By now you probably know that we are pretty much obsessed with wool around here. We love its warmth, its squishy-ness, its versatility in warm and cool weather. But wool isn't the only fiber that we love to knit with.
Variety is the spice of knitlife, and we love working with other natural fibers and experiencing the unique attributes of each. One fiber that we've been wanting to incorporate into our line for a long time is almighty cotton, the most-grown non-edible crop in the world.
We love cotton for many reasons - it takes dye very well, it's soft, sturdy, and airy, and, like wool, the fiber can be made into a variety of yarns, from thick to thin, from tightly twisted suiting yarns to buoyant, loosely spun yarns for drapey sweaters.
But cotton comes with a catch, it is environmentally devastating to grow. It takes up to 2,700 liters of water to produce the fiber in one t-shirt. The chemicals used on conventional cotton farms--fertilizers, pesticides, and insecticides--are notoriously dangerous to the environment. 2.4% of the world's crop land are used for cotton, and yet 24% and 11% of total yearly insecticide and pesticide usage goes to cotton. Many of the most environmentally harmful pesticides, including organophosphates and carbamate, are sprayed on cotton fields. One commonly applied chemical, called Aldicarb, which is still used in 25 countries and the US, “can kill a man with just one drop absorbed through the skin," according to the Organic Trade Association. Sixteen states have reported its presence in groundwater. Many of these pesticides contaminate soil and water supplies for years, and concentrate as they move up the food chain.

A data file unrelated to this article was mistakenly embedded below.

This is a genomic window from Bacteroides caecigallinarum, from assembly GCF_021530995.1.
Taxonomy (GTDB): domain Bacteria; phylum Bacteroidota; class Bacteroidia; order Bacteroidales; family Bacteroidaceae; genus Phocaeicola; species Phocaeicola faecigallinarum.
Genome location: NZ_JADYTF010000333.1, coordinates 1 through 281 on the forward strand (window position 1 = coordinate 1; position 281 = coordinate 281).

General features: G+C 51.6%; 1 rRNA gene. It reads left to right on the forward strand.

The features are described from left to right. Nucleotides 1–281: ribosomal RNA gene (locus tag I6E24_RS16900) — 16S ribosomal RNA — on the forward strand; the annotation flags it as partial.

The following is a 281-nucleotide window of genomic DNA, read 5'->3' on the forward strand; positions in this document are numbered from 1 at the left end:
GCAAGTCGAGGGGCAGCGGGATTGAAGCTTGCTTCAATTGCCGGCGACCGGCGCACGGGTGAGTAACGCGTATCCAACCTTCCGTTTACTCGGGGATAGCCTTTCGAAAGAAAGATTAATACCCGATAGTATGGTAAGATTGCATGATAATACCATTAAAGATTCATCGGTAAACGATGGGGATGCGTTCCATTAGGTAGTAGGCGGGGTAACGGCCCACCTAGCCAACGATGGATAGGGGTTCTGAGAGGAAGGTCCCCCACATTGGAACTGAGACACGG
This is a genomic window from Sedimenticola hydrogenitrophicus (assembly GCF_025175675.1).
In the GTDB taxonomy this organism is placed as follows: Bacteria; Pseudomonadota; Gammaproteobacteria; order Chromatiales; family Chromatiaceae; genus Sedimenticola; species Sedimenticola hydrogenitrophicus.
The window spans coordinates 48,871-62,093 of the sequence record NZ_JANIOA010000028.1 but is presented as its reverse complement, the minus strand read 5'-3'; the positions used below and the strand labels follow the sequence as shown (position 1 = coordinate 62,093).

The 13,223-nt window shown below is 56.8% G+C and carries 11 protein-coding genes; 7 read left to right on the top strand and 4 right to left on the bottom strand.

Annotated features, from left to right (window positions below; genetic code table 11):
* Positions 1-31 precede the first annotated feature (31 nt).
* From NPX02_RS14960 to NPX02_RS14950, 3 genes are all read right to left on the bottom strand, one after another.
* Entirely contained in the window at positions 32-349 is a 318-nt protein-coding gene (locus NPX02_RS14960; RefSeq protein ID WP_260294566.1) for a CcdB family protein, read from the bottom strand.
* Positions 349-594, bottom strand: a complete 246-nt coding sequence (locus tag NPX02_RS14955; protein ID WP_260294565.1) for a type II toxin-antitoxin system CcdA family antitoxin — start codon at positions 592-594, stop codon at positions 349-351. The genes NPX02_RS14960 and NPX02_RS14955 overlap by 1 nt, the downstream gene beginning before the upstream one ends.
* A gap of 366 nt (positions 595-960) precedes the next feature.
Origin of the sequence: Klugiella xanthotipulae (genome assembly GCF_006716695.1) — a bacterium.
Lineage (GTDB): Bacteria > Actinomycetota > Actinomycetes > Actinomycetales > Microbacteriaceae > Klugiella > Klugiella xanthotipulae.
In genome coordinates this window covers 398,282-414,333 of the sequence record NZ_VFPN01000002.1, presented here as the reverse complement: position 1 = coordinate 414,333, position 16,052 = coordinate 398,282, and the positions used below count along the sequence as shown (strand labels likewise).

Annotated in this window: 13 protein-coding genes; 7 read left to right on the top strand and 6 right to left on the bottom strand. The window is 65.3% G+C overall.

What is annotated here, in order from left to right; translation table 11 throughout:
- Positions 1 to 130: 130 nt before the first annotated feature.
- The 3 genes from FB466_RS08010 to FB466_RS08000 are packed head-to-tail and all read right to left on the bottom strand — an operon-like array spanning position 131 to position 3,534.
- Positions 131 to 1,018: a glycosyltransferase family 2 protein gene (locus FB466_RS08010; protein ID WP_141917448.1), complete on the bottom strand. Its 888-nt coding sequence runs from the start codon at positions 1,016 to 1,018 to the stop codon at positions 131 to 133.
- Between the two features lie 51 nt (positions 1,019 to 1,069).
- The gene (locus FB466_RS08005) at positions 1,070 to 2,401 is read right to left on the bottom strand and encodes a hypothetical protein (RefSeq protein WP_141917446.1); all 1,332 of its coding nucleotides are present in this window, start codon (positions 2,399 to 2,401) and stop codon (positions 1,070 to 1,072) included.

In the US, the cotton industry accounts for more than $25 billion in annual revenue and upwards of 200,000 jobs. The vast majority of this output is conventionally grown. While there is a small amount of domestic cotton grown organically, it tends to have a shorter staple length and is inconsistent in quality--not ideal for making great yarn.
We wanted extra long staple cotton (Pima and Acala) for softness, durability, and the lovely muted sheen of high-quality cotton. But we also want to source it here in the US, and we want to feel good about the practices and industry that we promote and give business to. So, how do we source quality cotton fiber, grown in the US, that we can feel good about? We've found a way.
Check out tomorrow evening's blog post to see how we garnered extra long staple cotton from family farmers in California. These farmers have eliminated the most harmful aspects of conventional cotton growing and are working collectively on improving integrated pest management strategies, building the knowledge-base needed to make sustainable cotton growing more competitive.
Also in tomorrow's post: a preview of little Willet, our wonderfully soft and springy cotton yarn, made from this special, American fiber!